to enhance understanding and resolve current controversies.
4 The effect is actually to warm the Earth by around
35oC, i.e. to +15oC rather than the approximate
-20oC that would otherwise prevail. Back
Sir John Houghton, Global Warming: the Complete Briefing.
Cambridge University Press. 3rd Edition. 2005, p32.
Ice cores can also be used to construct temperature and CO2
records going back over 400,000 years (and, most recently, cores
have been extracted that go back 900,000 years). As snow fell,
the air in the snow became trapped in the ice that subsequently
formed, so that greenhouse gas concentrations in the trapped air
bubbles can be measured. This gives the CO2 record
for the whole period. Examination of the oxygen and hydrogen isotopes
in the ice core also permits temperature readings. The two time-series-temperature
and CO2-appear to show a very close correlation, suggesting
that the two are closely linked. Ice ages had low levels of CO2
(about 210 ppm) and warm periods had high levels of CO2
(around 270 ppm). See J. Petit et al. Climate and atmospheric
history in the past 420,000 years from the Vostok ice core in
Antarctica. Nature, 399, June 3, 429-436, 1999. While correlation
is not causation, and there remains some dispute over the nature
of the linkage, there is also evidence that CO2 concentrations
"lead" temperature rather than the other way round.
See M. Maslin, Global Warming: A Very Short Introduction.
Oxford University Press, 2004, p.60. Back
R. Watson et al., op.cit. p.47. Back
J. Weier, Global Warming, Earth Observatory, NASA, Washington
DC. 8 April 2002. Back
"Radiative forcing" refers to the amount of energy
trapped by the atmosphere and is measured in watts per metre squared
A unique series exists for Central England from 1659 and can
be accessed at www.met-office.gov.uk/research/hadleycentre/CR_data/Annual/cet.gif
It is important to understand how temperature changes are computed
and portrayed. Temperature can obviously be measured daily and
even hourly, so there are huge numbers of observations from the
instrumental record. These are made more manageable by a process
of averaging through time. A "moving average" of, say,
5 years, would take the average over the first 5 years 1 to 5,
then the average of the 5 year period from years 2 to 6, and so
on. The larger the averaging period, say 50 years instead of 5
years, the "smoother" the resulting trend line becomes.
Turning points in this moving average therefore tend to change
with the averaging period. In the climate science literature the
difference between this moving average trend line and the actual
temperature is known as an "anomaly". To test whether
temperature and a greenhouse gas like CO2 are correlated,
it is the anomalies in temperature that are compared to CO2
concentrations. This allows the correlation not to be unduly influenced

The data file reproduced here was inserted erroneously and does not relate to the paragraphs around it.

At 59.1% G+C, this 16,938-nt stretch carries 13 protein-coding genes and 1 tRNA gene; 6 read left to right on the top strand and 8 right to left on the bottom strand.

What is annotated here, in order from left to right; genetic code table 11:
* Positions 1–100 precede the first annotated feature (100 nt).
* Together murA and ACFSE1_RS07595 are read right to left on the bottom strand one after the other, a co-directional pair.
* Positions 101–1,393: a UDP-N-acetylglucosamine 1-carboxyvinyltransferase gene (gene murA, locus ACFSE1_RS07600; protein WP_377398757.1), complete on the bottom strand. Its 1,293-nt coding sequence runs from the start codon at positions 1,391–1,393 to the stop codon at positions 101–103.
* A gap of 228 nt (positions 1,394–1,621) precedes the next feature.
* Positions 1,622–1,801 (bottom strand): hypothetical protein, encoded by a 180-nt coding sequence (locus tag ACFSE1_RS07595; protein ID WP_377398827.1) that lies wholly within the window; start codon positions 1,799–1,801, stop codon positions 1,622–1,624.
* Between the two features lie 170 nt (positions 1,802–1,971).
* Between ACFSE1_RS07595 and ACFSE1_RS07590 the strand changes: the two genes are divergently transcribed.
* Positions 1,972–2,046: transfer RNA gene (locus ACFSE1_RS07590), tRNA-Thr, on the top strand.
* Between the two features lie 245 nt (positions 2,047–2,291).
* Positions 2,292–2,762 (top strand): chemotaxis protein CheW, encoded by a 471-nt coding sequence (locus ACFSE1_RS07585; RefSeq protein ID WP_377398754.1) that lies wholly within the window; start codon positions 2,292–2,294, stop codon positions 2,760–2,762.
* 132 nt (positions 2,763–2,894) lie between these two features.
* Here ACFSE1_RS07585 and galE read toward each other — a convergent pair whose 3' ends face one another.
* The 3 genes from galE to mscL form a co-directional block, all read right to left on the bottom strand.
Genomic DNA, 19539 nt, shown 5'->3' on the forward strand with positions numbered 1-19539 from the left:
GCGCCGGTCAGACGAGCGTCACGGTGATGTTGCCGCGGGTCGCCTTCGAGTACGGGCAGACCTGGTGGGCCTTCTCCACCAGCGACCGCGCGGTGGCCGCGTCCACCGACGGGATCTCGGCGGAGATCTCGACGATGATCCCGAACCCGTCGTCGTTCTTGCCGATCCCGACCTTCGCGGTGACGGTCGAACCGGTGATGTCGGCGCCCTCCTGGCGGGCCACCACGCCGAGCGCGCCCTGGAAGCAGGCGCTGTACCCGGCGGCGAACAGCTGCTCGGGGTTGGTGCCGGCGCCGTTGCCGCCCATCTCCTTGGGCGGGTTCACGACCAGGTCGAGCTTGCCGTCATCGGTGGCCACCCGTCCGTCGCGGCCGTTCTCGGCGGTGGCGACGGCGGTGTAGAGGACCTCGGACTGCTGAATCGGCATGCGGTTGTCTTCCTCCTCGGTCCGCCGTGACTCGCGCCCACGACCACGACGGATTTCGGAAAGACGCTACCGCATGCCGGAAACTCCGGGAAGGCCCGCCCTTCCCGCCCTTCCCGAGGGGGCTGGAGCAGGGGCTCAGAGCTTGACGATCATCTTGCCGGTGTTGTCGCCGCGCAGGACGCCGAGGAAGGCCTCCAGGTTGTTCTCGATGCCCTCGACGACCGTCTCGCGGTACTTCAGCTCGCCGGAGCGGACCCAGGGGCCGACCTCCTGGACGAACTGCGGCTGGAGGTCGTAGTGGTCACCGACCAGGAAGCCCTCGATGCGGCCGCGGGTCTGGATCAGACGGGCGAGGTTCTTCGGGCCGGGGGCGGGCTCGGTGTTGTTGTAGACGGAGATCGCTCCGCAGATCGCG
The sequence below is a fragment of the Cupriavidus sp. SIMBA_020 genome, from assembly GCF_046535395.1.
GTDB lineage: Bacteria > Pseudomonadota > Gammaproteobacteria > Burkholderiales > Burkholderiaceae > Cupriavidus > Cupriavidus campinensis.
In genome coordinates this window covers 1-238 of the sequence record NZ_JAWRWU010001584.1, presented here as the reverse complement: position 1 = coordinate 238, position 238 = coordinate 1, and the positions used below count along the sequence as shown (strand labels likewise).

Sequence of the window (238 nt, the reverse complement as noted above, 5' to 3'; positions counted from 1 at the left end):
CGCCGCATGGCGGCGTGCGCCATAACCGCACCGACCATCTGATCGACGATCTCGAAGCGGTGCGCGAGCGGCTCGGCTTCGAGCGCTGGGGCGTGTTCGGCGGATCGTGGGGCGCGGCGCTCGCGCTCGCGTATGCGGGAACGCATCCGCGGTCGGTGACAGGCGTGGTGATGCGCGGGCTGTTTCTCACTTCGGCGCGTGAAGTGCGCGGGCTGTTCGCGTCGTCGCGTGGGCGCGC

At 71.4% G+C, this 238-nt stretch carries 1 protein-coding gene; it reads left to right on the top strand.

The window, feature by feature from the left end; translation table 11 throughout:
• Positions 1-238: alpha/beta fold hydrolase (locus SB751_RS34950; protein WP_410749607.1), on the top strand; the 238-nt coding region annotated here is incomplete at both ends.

by the time trends in the series. Back
Evidence from R. Lindzen (Vol II, pp 44-55) Back
On (a) see Sir John Houghton, Global Warming: The Complete
Briefing. Cambridge University Press, 2005. p.103. On (b)
see R. Watson et al., op.cit., p.198. Back
Evidence from the Royal Society (Vol II, pp 293-306) Back
R. Watson et al., op.cit. p.198 Back
Evidence from Sir D. King (Vol II, pp 96-106) Back
An excellent description of most of these debates is to be found
in M. Maslin, Global Warming: A Very Short Introduction.
Oxford: Oxford University Press, 2004. Back
H. von Storch et al. Reconstructing past climate from noisy data.
Science. 2004.306:679-682; A. Moberg et al. Highly variable
Northern Hemisphere temperatures reconstructed from low-and-high
resolution proxy data. Nature. 2005. 433: 613-7. Back
Evidence from the Royal Society (Vol II, pp 293-306). Back
M. Mann, R. Bradley and M. Hughes. Global-scale temperature
patterns and climate forcing over the past six centuries. Nature.
392, 1998. 779-787. 1999. M. Mann, R. Bradley and M. Hughes.
Northern hemisphere temperatures during the past millennium: inferences,
uncertainties and limitations. Geophysical Research Letters.
26. 1999. 759-762. M. Mann, R. Bradley and M. Hughes. Global-scale
temperature patterns and climate forcing over the past six centuries:
Corrigendum. Nature. 430. 2004. 105. The 1998 paper by
Mann et al. is for the period 1400-1980. The 1999 paper expands
the historical coverage back to 1000. Back
D. Appell. Behind the hockey stick. Scientific American.
March 2005. Back
Evidence from R. McKitrick (Vol II, pp 262-266). See also S.
McIntyre and R. McKitrick. Corrections to the Manne et al. (1998)
proxy data base and Northern Hemisphere average temperature series.
Energy and Environment. 14. 6.2003. 751-771. S. McIntyre
and R. McKitrick. The IPCC, the Hockey Stick Curve and the
Illusion of Experience. Washington DC: The George C Marshall
Institute. S. McIntyre and R. McKitrick. Verification of multi-proxy
paleoclimatic studies: a case study. Accepted Abstract. American
Geophysical Union Meetings, Paper PP53A-1580, December 2004. Back
K. Briffa et al. Low frequency temperature variations from a
northern tree ring density network. Journal of Geophysical
Research, 106, (D3), 2001, 2929-41. Back